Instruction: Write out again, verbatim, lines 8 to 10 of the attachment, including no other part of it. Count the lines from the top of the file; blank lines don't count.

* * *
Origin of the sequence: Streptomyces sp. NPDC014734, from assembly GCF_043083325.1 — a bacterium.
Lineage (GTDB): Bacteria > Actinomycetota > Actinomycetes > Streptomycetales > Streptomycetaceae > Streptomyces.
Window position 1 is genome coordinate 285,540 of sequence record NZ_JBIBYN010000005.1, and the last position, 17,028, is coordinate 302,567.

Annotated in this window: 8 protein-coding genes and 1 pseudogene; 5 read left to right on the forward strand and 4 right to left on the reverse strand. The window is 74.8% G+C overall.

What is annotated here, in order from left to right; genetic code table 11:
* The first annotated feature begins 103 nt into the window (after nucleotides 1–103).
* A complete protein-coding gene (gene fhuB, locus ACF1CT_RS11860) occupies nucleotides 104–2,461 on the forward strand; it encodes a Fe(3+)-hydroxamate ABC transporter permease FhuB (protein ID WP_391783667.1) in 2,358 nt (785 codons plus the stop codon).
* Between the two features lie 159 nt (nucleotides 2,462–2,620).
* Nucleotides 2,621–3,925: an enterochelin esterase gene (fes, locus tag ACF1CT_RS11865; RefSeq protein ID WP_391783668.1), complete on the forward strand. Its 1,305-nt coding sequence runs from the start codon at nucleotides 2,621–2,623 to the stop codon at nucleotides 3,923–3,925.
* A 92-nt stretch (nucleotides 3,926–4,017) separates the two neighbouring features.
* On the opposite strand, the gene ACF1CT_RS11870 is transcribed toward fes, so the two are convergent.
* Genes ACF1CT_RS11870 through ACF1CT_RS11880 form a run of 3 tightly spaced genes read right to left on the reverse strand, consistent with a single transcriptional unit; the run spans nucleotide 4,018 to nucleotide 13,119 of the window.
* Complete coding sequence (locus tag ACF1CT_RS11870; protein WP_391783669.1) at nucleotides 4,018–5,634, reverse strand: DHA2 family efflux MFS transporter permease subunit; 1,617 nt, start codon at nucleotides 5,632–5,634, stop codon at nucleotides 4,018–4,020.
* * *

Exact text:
* Between the two features lie 159 nt (nucleotides 2,462–2,620).
* Nucleotides 2,621–3,925: an enterochelin esterase gene (fes, locus tag ACF1CT_RS11865; RefSeq protein ID WP_391783668.1), complete on the forward strand. Its 1,305-nt coding sequence runs from the start codon at nucleotides 2,621–2,623 to the stop codon at nucleotides 3,923–3,925.
* A 92-nt stretch (nucleotides 3,926–4,017) separates the two neighbouring features.